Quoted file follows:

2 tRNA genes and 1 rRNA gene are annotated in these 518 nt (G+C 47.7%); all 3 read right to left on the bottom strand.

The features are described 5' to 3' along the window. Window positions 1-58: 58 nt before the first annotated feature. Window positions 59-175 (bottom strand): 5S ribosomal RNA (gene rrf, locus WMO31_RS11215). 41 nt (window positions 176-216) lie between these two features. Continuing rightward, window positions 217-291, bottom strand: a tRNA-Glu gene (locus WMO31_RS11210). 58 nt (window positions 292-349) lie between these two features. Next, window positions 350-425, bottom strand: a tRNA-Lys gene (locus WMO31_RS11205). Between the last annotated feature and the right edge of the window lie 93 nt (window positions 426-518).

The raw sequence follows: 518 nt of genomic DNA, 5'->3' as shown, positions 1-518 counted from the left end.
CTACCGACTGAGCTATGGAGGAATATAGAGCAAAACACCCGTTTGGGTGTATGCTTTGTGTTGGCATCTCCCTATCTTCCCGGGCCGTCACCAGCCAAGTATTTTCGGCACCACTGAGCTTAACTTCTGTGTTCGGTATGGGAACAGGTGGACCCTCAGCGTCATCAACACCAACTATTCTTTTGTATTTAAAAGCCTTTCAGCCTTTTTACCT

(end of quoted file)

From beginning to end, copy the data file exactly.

2 tRNA genes and 1 rRNA gene are annotated in these 518 nt (G+C 47.7%); all 3 read right to left on the bottom strand.

The features are described 5' to 3' along the window. Window positions 1-58: 58 nt before the first annotated feature. Window positions 59-175 (bottom strand): 5S ribosomal RNA (gene rrf, locus WMO31_RS11215). 41 nt (window positions 176-216) lie between these two features. Continuing rightward, window positions 217-291, bottom strand: a tRNA-Glu gene (locus WMO31_RS11210). 58 nt (window positions 292-349) lie between these two features. Next, window positions 350-425, bottom strand: a tRNA-Lys gene (locus WMO31_RS11205). Between the last annotated feature and the right edge of the window lie 93 nt (window positions 426-518).

The raw sequence follows: 518 nt of genomic DNA, 5'->3' as shown, positions 1-518 counted from the left end.
CTACCGACTGAGCTATGGAGGAATATAGAGCAAAACACCCGTTTGGGTGTATGCTTTGTGTTGGCATCTCCCTATCTTCCCGGGCCGTCACCAGCCAAGTATTTTCGGCACCACTGAGCTTAACTTCTGTGTTCGGTATGGGAACAGGTGGACCCTCAGCGTCATCAACACCAACTATTCTTTTGTATTTAAAAGCCTTTCAGCCTTTTTACCT